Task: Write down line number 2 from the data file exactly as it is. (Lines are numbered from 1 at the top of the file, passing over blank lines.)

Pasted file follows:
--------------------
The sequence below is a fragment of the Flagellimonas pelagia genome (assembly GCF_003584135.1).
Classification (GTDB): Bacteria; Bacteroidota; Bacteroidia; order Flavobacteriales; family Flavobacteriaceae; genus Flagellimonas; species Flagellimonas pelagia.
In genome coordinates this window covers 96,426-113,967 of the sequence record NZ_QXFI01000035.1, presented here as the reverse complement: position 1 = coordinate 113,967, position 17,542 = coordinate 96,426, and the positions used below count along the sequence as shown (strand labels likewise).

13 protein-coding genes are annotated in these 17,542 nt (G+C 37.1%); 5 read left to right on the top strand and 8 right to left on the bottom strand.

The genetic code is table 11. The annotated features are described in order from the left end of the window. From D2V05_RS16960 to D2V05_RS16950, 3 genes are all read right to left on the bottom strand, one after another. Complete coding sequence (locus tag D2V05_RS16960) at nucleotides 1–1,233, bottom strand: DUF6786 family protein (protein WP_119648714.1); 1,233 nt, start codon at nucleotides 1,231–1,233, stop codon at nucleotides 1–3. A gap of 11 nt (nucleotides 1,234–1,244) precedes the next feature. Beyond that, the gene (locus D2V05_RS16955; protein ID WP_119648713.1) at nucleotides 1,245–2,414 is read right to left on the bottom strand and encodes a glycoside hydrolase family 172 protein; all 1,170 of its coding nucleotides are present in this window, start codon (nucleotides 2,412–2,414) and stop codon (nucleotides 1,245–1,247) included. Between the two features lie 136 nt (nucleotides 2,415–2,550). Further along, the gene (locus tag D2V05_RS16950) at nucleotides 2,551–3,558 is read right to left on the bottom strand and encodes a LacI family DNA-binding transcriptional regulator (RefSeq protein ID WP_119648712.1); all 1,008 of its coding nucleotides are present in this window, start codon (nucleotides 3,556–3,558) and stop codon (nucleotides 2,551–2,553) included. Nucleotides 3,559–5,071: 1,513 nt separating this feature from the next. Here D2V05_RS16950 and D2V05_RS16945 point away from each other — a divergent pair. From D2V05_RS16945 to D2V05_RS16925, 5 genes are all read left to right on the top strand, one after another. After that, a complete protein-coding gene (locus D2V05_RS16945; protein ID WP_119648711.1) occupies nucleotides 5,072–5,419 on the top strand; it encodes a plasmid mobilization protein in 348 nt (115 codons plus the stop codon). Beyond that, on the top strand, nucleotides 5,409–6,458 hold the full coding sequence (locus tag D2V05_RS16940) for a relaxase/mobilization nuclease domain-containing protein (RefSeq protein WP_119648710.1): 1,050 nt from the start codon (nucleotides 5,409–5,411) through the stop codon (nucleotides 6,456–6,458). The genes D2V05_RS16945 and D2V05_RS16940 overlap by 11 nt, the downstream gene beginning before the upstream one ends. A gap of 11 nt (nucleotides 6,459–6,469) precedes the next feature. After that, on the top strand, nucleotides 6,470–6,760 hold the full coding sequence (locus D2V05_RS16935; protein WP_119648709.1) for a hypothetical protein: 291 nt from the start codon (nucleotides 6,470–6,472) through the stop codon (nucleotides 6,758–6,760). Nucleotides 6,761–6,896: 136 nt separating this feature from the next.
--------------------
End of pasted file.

Classification (GTDB): Bacteria; Bacteroidota; Bacteroidia; order Flavobacteriales; family Flavobacteriaceae; genus Flagellimonas; species Flagellimonas pelagia.